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Zines

In this issue of Somnambulist, Martha Grover gathers thirteen different people to tell stories of being stuck—physically, metaphorically, or spiritually. Watercolored portraits accompany a wide range of stories and emotions.

44 pages, half-letter size. Screenprinted covers.

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A fun issue of Somnambulist that looks at the Pacific Northwest regional chain grocery store, Fred Meyer. Bizarre tales and fun facts from the store that invented one-stop shopping. Pregnancy tests, Leonardo DiCaprio, and our love-hate relationships with the places where we shop.

24 pages, half-letter size.

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In this issue of Somnambulist, Martha Grover publishes her mom Frani's letters to Portland mayor Ted Wheeler regarding Portland's housing crisis. This far-reaching collection of letters brings in personal, literary, and historical viewpoints. Largely, she writes from her perspective as a long-time advocate for houseless communities. She talks about the friends she's made in these communities over the years and the challenges these friends have faced, trying to get through to the mayor...[ continued ]

A fun how-to guide from Portland-born writer Martha Grover. Within: dealing with all the rain, taking care of your mental health, venturing out, staying in, eating soup (with recipes!), and the truth about umbrellas.

28 pages, half-letter size.

Part of Rachel Lee-Carman's continuing series of zines (Show & Tell, Shoe & Tail, Offerings of Grace & Mischief), The Thread is a whirlwind of travels, realizations, dance floors, and sunsets. 

Through hand-written text, photos, comics, and collage, Rachel's zines capture the kind of discovery that zines should embody. Everyday revelations while stumbling, all the highs and lows, figuring it out as you go...[ continued ]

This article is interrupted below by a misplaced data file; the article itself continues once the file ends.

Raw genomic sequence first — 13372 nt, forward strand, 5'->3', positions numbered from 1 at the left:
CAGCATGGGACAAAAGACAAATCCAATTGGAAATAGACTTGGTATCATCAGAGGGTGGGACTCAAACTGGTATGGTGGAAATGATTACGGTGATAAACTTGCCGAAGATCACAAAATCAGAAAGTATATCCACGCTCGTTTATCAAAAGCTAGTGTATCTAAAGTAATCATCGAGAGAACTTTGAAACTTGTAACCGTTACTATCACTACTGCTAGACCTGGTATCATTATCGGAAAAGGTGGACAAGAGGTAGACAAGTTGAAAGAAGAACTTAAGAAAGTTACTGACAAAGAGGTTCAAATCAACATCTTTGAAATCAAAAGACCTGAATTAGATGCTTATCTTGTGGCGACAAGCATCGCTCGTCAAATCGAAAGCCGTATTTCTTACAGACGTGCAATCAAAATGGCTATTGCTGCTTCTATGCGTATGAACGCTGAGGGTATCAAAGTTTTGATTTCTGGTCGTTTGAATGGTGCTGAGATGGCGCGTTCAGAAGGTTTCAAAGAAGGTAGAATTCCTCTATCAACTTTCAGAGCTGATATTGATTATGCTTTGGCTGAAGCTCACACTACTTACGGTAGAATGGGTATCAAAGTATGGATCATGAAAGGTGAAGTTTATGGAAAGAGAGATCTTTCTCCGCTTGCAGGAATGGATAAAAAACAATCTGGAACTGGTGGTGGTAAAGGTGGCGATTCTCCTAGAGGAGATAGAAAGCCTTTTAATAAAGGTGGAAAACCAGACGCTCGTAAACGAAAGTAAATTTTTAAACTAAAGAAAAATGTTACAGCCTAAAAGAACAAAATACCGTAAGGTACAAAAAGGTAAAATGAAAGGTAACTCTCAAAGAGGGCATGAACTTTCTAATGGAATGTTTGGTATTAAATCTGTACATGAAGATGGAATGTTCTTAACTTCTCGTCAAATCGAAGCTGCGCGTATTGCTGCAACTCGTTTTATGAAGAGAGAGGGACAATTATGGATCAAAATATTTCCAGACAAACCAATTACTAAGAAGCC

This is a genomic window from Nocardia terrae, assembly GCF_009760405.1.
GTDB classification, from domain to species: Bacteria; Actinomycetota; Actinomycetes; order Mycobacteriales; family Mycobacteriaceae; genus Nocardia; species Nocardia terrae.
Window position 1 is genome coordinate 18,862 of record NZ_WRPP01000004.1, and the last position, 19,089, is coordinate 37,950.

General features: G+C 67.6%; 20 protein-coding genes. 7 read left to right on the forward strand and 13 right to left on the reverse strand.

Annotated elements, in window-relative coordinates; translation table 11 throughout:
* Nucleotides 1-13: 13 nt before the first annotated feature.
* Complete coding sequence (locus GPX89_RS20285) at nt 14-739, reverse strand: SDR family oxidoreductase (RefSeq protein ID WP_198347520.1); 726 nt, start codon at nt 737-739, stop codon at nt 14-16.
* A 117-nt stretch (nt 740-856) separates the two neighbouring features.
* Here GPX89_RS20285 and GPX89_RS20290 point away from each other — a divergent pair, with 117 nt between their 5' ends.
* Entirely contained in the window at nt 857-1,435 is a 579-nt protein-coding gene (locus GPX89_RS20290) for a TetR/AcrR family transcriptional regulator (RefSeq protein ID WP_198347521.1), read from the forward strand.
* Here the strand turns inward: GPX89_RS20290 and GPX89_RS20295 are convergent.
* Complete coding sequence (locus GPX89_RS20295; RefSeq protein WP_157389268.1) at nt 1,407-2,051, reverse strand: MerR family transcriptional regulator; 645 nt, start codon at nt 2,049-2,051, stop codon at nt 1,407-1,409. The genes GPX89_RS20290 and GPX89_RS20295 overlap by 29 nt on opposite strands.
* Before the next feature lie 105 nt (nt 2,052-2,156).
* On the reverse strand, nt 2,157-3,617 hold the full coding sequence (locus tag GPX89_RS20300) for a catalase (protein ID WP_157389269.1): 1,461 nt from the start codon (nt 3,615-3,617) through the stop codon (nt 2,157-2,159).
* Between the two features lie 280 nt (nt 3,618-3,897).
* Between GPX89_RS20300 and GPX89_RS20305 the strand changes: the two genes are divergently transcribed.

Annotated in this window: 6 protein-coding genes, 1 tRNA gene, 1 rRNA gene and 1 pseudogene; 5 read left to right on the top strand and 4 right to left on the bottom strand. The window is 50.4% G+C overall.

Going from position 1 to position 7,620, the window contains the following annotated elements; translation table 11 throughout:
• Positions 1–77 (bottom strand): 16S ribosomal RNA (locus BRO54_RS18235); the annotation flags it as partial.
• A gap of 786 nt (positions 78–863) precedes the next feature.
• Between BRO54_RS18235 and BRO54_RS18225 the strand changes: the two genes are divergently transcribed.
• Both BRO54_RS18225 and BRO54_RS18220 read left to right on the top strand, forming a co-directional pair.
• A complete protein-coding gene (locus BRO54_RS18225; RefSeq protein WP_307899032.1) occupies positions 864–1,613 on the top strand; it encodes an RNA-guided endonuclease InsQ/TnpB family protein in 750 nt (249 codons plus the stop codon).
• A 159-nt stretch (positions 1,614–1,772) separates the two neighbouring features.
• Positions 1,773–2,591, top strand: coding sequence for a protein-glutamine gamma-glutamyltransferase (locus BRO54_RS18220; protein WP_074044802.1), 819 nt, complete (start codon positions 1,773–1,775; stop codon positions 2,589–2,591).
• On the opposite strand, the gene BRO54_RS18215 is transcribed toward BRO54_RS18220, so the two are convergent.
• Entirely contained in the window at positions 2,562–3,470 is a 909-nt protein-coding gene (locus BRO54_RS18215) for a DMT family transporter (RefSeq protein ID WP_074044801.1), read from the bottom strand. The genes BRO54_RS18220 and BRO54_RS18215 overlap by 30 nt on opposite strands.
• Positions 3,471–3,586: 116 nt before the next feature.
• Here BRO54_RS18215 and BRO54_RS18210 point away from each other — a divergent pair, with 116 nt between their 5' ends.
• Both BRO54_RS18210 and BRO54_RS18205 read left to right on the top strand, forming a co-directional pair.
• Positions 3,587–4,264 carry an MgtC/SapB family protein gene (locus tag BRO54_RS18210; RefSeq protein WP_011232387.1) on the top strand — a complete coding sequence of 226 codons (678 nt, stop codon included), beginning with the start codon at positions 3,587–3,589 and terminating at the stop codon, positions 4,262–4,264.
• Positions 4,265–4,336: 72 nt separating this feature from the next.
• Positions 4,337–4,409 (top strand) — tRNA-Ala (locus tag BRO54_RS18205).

An expert in stirring opposing energies and forces into the same pot, Rachel Lee-Carman's zines are always unlike anything else; an experience all their own. Within: travels to both sidewalk tarot readings and Mom's Bible study group. There's Grandma's tea readings, palm readings, the roots of the word witch, sipping spells, urban herbal harvests, poems in hollowed-out eggs.

Friends contribute, writing about being Native American in a culture that wants to trivialize the customs and forget the people...[ continued ]

User Not Found is a pocket-sized chapbook on social media and life in the digital age. In a single, long-form lyric essay, Felicity explores our collective addiction from a variety of angles. It's a many-layered joyride of a think-piece. Highly recommended.

"Prompted by a sequence of discouraging internet encounters, Felicity Fenton attempts to free herself from the tendrils of an online world we know, but struggle to look away from...[ continued ]

A new Portland poetry zine/literary journal that's surely bound for greatness. In this, the first issue, there's poetry from: Carl Adamshick (author of Saint Friend), Ross Robbins, Aimee Lopez, John Koch, David Midkiff, Heidi Elise Sellick, Yin-Lai Brenda Chung, Jessica Moore, Majesty Snowbird, Jake Ayres, John Alkek, Ariel D'Souza, Kristen Rian, and Rodney Koeneke. Plus an essay on the poetry of Jim Jarmusch's Paterson...[ continued ]

Temporary sale! The second issue of the Portland poetry zine Windowcat, "an ongoing collection of words dedicated to furthering the reach of poetry and spreading the infinite variations of language-play that can exist." 

Includes work from: Hadas Moalem, Jamie Zerndt, Aubrey Gates King, Matt Schumacher, George Ayres, Miranda Hubbard, Heather Alexander, Dylan Stringer, Erik Olson, Adam Alexander, Anna O'Connor, Hanna Litwinowick, and a hot hot series of poems from Sam Lohmann of the great Peaches & Bats literary zine...[ continued ]